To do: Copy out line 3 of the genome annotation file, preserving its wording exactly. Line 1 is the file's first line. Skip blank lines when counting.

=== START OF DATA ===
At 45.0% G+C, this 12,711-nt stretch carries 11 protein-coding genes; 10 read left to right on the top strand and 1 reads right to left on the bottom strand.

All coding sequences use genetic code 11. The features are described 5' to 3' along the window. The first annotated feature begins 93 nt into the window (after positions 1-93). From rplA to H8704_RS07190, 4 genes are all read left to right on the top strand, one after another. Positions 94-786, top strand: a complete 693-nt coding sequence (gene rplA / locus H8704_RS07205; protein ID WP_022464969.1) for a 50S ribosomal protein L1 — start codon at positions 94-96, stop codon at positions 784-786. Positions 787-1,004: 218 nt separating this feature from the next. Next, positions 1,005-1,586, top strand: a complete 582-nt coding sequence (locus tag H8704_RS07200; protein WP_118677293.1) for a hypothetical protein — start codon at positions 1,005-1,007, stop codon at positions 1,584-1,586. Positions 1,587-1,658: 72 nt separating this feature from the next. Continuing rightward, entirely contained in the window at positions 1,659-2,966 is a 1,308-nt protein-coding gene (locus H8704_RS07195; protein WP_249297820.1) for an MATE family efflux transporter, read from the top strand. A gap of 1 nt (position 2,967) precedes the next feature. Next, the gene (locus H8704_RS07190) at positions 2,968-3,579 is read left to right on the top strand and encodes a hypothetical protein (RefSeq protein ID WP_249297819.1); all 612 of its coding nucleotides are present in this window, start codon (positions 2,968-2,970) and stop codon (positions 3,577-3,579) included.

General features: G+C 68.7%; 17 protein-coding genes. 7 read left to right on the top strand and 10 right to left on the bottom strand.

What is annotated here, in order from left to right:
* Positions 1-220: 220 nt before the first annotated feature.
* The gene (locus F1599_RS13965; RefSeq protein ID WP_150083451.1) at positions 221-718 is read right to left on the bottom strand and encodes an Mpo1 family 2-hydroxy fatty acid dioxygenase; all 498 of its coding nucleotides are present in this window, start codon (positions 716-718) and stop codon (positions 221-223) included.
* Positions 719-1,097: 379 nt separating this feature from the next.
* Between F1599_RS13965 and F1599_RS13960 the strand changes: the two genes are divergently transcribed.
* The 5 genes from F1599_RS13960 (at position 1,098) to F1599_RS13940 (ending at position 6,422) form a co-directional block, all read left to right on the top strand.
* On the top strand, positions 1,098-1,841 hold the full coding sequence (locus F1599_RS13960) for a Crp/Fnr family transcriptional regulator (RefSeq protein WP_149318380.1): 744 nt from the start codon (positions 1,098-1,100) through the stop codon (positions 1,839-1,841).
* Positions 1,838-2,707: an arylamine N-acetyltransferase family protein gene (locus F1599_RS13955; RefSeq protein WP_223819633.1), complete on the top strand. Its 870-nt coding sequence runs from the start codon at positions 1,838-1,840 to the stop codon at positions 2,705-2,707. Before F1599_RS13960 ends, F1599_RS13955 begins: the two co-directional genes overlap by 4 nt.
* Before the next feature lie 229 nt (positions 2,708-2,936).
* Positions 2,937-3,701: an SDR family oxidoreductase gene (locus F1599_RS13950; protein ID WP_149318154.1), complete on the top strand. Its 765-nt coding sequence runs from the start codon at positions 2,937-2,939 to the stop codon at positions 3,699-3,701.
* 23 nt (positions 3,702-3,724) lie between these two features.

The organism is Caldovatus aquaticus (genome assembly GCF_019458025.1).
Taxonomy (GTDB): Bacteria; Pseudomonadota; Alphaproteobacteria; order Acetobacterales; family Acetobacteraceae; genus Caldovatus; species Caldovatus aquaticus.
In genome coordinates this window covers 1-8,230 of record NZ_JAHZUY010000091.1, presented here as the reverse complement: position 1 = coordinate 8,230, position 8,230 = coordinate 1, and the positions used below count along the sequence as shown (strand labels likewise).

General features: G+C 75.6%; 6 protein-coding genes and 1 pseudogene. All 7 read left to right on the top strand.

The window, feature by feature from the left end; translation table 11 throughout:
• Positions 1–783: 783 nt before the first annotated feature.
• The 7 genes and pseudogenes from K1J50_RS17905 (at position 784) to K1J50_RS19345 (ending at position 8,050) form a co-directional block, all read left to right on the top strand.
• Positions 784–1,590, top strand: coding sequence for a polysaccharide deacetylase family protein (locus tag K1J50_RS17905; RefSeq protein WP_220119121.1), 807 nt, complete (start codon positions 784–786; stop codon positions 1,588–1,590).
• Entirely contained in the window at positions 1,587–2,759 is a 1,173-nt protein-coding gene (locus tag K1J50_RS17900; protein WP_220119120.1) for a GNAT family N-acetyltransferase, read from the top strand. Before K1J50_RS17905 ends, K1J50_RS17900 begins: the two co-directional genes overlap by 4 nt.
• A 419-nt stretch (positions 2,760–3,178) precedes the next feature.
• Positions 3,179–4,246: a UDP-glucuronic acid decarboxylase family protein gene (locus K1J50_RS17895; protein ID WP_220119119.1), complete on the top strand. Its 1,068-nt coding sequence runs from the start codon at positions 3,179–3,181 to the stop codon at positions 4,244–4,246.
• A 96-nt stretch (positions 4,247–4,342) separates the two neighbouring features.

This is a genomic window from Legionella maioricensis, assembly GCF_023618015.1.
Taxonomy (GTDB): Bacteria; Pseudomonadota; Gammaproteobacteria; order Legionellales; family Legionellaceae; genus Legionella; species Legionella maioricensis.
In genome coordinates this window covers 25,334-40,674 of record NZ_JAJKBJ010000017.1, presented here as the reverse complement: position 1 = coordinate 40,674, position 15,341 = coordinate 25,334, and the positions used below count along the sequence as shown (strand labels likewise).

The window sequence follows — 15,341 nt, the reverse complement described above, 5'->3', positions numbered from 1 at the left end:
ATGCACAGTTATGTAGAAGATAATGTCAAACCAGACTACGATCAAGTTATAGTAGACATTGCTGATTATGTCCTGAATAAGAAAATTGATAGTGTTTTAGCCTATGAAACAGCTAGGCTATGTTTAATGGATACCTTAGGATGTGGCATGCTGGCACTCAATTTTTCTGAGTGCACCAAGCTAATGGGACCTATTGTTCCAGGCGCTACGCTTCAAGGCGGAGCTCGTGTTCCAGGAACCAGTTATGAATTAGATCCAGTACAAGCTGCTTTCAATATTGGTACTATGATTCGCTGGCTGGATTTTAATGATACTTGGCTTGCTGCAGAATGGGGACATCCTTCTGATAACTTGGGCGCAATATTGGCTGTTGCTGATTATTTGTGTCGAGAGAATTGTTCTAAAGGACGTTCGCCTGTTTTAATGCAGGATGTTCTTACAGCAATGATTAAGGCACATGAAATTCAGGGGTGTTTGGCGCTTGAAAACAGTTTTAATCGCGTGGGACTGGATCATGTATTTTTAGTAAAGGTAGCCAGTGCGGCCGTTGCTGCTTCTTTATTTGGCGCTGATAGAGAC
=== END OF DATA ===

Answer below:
General features: G+C 68.7%; 17 protein-coding genes. 7 read left to right on the top strand and 10 right to left on the bottom strand.